7.
PUBMED; 2021.
Preprint in English | PUBMED | ID: ppcovidwho-292865

ABSTRACT

Patients infected with the severe acute respiratory syndrome coronavirus-2 (SARS-CoV-2) can experience life-threatening respiratory distress, blood pressure dysregulation and thrombosis. This is thought to be associated with an impaired activity of angiotensin-converting enzyme-2 (ACE-2), which is the main entry receptor of SARS-CoV-2 and which also tightly regulates blood pressure by converting the vasoconstrictive peptide angiotensin II (AngII) to a vasopressor peptide. Here, we show that a significant proportion of hospitalized COVID-19 patients developed autoantibodies against AngII, whose presence correlates with lower blood oxygenation, blood pressure dysregulation, and overall higher disease severity. Anti-AngII antibodies can develop upon specific immune reaction to the SARS-CoV-2 proteins Spike or RBD, to which they can cross-bind, suggesting some epitope mimicry between AngII and Spike/RBD. These results provide important insights on how an immune reaction against SARS-CoV-2 can impair blood pressure regulation.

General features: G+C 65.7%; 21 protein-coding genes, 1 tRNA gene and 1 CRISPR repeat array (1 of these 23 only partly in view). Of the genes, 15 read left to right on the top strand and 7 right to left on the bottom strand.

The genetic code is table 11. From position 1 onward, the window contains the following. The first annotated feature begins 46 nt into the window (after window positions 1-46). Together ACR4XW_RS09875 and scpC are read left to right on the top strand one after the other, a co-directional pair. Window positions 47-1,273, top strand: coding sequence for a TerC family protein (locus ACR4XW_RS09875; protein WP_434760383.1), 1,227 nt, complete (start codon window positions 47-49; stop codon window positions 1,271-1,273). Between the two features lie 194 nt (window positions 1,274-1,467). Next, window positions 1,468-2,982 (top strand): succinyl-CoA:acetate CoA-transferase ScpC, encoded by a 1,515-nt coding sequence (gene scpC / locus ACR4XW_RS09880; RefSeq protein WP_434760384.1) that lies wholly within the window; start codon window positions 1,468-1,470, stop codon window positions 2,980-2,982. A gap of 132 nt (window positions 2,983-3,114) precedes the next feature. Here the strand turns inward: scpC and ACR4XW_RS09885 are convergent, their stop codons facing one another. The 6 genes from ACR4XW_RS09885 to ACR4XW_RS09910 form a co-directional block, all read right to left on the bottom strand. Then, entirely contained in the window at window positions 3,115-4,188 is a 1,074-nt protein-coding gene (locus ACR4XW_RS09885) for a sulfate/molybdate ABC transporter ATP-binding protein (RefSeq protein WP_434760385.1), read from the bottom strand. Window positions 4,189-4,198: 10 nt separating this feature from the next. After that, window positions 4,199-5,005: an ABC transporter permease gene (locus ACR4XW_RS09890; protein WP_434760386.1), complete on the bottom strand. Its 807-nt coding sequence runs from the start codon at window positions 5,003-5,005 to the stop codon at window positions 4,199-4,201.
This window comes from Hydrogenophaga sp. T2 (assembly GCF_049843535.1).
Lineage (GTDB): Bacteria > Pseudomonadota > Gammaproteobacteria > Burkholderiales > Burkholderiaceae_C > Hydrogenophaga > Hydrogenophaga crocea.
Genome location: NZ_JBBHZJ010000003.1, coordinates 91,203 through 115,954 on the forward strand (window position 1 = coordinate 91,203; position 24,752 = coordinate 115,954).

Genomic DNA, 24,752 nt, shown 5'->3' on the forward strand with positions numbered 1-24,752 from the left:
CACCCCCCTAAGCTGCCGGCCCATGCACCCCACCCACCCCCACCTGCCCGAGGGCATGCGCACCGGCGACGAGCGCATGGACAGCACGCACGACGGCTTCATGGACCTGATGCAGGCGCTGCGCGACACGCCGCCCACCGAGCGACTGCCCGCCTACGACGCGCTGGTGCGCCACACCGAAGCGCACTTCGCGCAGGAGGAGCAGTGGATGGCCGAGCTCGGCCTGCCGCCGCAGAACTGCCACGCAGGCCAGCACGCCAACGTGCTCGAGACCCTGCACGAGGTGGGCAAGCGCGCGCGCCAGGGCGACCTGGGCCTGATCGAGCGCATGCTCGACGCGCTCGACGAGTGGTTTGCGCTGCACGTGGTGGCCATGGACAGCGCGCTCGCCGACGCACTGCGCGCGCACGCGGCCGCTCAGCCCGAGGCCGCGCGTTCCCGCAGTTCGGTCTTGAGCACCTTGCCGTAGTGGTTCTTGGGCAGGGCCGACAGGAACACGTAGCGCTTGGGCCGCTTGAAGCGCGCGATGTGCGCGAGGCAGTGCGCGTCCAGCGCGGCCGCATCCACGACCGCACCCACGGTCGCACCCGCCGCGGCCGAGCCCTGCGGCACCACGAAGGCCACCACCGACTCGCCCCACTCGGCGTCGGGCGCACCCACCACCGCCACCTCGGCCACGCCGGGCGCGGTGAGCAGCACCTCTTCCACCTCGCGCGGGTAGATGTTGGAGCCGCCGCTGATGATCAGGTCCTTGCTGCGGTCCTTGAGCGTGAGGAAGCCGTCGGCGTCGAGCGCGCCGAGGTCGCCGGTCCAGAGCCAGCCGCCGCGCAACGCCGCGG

8.
Palliative Medicine ; 35(1 SUPPL):174-175, 2021.
Article in English | EMBASE | ID: covidwho-1477052

ABSTRACT